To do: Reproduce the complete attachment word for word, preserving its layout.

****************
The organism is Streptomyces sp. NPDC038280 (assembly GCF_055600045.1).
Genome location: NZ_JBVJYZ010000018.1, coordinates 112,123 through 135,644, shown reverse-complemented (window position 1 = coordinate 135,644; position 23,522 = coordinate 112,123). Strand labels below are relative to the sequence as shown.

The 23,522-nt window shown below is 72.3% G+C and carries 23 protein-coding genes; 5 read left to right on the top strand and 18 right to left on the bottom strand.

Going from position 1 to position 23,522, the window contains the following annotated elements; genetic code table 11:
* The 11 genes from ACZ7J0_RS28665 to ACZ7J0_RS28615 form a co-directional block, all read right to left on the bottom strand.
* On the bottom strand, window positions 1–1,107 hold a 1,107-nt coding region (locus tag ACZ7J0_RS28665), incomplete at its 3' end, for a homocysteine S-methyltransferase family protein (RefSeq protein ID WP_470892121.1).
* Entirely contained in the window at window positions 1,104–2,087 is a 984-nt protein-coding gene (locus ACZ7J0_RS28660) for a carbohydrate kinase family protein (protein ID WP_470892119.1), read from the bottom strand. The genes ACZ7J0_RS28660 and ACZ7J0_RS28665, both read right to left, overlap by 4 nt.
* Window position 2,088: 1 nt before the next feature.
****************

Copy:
The organism is Streptomyces sp. NPDC038280 (assembly GCF_055600045.1).
Genome location: NZ_JBVJYZ010000018.1, coordinates 112,123 through 135,644, shown reverse-complemented (window position 1 = coordinate 135,644; position 23,522 = coordinate 112,123). Strand labels below are relative to the sequence as shown.

The 23,522-nt window shown below is 72.3% G+C and carries 23 protein-coding genes; 5 read left to right on the top strand and 18 right to left on the bottom strand.

Going from position 1 to position 23,522, the window contains the following annotated elements; genetic code table 11:
* The 11 genes from ACZ7J0_RS28665 to ACZ7J0_RS28615 form a co-directional block, all read right to left on the bottom strand.
* On the bottom strand, window positions 1–1,107 hold a 1,107-nt coding region (locus tag ACZ7J0_RS28665), incomplete at its 3' end, for a homocysteine S-methyltransferase family protein (RefSeq protein ID WP_470892121.1).
* Entirely contained in the window at window positions 1,104–2,087 is a 984-nt protein-coding gene (locus ACZ7J0_RS28660) for a carbohydrate kinase family protein (protein ID WP_470892119.1), read from the bottom strand. The genes ACZ7J0_RS28660 and ACZ7J0_RS28665, both read right to left, overlap by 4 nt.
* Window position 2,088: 1 nt before the next feature.